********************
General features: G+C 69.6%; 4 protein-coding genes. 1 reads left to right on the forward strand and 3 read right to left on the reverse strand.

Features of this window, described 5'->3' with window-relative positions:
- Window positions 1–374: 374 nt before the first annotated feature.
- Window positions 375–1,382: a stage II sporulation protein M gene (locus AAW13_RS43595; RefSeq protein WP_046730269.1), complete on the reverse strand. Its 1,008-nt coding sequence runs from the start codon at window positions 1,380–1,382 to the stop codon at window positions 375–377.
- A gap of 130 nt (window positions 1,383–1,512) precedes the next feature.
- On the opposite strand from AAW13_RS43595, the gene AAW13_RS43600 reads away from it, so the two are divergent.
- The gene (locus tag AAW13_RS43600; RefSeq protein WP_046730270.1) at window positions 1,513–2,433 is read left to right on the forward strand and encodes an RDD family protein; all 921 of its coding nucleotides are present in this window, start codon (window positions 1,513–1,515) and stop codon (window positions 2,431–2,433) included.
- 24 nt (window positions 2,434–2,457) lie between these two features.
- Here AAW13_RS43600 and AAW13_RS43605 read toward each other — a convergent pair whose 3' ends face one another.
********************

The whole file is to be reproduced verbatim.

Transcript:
General features: G+C 69.6%; 4 protein-coding genes. 1 reads left to right on the forward strand and 3 read right to left on the reverse strand.

Features of this window, described 5'->3' with window-relative positions:
- Window positions 1–374: 374 nt before the first annotated feature.
- Window positions 375–1,382: a stage II sporulation protein M gene (locus AAW13_RS43595; RefSeq protein WP_046730269.1), complete on the reverse strand. Its 1,008-nt coding sequence runs from the start codon at window positions 1,380–1,382 to the stop codon at window positions 375–377.
- A gap of 130 nt (window positions 1,383–1,512) precedes the next feature.
- On the opposite strand from AAW13_RS43595, the gene AAW13_RS43600 reads away from it, so the two are divergent.
- The gene (locus tag AAW13_RS43600; RefSeq protein WP_046730270.1) at window positions 1,513–2,433 is read left to right on the forward strand and encodes an RDD family protein; all 921 of its coding nucleotides are present in this window, start codon (window positions 1,513–1,515) and stop codon (window positions 2,431–2,433) included.
- 24 nt (window positions 2,434–2,457) lie between these two features.
- Here AAW13_RS43600 and AAW13_RS43605 read toward each other — a convergent pair whose 3' ends face one another.